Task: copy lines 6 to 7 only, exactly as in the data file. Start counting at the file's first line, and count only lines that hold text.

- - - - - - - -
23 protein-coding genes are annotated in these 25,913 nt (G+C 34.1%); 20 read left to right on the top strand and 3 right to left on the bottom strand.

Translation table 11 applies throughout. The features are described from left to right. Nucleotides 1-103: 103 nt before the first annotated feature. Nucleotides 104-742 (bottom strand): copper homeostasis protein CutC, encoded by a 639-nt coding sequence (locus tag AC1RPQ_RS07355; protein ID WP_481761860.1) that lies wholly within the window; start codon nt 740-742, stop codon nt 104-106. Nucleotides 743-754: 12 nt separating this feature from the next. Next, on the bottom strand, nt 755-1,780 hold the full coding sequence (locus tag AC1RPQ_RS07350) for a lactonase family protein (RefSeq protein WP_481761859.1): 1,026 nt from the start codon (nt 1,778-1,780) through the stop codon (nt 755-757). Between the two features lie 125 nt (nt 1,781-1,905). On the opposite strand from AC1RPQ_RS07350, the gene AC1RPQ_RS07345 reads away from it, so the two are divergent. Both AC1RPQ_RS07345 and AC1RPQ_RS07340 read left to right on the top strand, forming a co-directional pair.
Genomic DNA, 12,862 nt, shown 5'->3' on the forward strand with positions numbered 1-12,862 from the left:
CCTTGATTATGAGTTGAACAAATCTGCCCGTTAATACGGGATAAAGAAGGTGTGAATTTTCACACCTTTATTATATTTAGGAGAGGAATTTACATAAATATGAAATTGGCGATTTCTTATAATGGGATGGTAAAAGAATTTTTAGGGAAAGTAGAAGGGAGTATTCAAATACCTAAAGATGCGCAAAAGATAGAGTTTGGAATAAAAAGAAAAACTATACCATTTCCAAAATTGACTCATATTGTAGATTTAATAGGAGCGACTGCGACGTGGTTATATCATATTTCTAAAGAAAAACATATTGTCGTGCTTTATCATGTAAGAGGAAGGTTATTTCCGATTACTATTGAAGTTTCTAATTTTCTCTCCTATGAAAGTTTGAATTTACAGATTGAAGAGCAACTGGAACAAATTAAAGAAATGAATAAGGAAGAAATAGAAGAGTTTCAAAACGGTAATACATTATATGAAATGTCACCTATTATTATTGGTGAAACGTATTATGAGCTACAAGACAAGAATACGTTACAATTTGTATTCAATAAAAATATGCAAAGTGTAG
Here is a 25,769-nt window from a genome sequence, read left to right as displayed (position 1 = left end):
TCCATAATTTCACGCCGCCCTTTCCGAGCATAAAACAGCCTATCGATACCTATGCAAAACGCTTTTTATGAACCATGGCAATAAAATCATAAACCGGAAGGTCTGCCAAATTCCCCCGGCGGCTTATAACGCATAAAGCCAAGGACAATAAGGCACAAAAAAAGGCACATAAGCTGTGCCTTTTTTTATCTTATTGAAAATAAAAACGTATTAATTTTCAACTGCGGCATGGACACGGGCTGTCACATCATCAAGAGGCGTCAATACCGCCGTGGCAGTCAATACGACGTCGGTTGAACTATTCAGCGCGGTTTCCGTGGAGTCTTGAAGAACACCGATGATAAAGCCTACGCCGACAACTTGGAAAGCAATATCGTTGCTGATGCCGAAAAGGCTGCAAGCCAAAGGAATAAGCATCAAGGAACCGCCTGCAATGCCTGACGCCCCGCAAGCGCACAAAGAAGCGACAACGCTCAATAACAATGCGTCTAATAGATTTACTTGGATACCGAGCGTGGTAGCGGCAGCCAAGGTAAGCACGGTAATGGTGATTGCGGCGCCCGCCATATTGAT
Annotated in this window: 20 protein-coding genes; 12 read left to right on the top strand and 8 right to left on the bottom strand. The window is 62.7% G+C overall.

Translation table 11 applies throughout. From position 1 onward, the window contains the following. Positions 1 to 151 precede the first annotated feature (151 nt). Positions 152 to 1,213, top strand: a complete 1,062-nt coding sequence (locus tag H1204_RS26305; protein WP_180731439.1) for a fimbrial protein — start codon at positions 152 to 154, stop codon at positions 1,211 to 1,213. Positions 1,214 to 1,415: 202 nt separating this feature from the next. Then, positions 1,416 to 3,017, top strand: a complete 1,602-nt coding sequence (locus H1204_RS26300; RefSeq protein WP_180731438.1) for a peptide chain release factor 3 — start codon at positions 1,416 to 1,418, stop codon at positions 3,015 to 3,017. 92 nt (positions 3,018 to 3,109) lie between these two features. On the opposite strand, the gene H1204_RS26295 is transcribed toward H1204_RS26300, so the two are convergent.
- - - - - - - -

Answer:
TCCATAATTTCACGCCGCCCTTTCCGAGCATAAAACAGCCTATCGATACCTATGCAAAACGCTTTTTATGAACCATGGCAATAAAATCATAAACCGGAAGGTCTGCCAAATTCCCCCGGCGGCTTATAACGCATAAAGCCAAGGACAATAAGGCACAAAAAAAGGCACATAAGCTGTGCCTTTTTTTATCTTATTGAAAATAAAAACGTATTAATTTTCAACTGCGGCATGGACACGGGCTGTCACATCATCAAGAGGCGTCAATACCGCCGTGGCAGTCAATACGACGTCGGTTGAACTATTCAGCGCGGTTTCCGTGGAGTCTTGAAGAACACCGATGATAAAGCCTACGCCGACAACTTGGAAAGCAATATCGTTGCTGATGCCGAAAAGGCTGCAAGCCAAAGGAATAAGCATCAAGGAACCGCCTGCAATGCCTGACGCCCCGCAAGCGCACAAAGAAGCGACAACGCTCAATAACAATGCGTCTAATAGATTTACTTGGATACCGAGCGTGGTAGCGGCAGCCAAGGTAAGCACGGTAATGGTGATTGCGGCGCCCGCCATATTGAT
Annotated in this window: 20 protein-coding genes; 12 read left to right on the top strand and 8 right to left on the bottom strand. The window is 62.7% G+C overall.